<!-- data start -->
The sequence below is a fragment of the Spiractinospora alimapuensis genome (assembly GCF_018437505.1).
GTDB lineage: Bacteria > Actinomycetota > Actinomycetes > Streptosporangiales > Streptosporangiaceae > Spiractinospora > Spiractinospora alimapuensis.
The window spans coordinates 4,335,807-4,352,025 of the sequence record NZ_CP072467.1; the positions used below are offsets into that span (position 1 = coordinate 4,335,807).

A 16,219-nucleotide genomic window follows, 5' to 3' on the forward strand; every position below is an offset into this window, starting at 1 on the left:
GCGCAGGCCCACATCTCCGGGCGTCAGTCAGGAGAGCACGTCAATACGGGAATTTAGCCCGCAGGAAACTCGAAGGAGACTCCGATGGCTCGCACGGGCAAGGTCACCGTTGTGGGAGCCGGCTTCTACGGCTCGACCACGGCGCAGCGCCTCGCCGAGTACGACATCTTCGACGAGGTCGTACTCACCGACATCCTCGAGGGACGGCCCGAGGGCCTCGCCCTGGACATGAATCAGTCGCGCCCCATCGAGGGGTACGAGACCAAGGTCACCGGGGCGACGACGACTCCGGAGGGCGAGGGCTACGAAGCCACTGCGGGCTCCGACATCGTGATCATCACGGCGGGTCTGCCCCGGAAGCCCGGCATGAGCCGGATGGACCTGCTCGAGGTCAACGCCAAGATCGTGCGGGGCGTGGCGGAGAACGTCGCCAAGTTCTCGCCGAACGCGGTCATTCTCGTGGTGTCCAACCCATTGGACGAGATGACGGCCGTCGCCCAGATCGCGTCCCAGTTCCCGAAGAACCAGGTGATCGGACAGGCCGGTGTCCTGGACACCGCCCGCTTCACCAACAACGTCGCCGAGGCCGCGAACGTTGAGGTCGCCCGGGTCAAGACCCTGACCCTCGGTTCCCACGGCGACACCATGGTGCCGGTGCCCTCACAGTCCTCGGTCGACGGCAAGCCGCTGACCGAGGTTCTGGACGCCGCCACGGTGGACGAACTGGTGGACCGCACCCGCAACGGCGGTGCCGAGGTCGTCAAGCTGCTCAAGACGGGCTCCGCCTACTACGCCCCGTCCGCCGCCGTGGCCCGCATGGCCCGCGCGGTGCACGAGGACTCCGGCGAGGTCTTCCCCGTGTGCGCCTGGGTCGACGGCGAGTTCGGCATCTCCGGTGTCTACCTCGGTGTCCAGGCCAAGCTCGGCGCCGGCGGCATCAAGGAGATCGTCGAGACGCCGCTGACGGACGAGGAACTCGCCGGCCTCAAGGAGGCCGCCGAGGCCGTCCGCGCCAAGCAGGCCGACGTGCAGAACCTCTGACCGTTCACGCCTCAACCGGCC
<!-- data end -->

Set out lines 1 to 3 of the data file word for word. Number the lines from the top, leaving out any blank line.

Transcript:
The sequence below is a fragment of the Spiractinospora alimapuensis genome (assembly GCF_018437505.1).
GTDB lineage: Bacteria > Actinomycetota > Actinomycetes > Streptosporangiales > Streptosporangiaceae > Spiractinospora > Spiractinospora alimapuensis.
The window spans coordinates 4,335,807-4,352,025 of the sequence record NZ_CP072467.1; the positions used below are offsets into that span (position 1 = coordinate 4,335,807).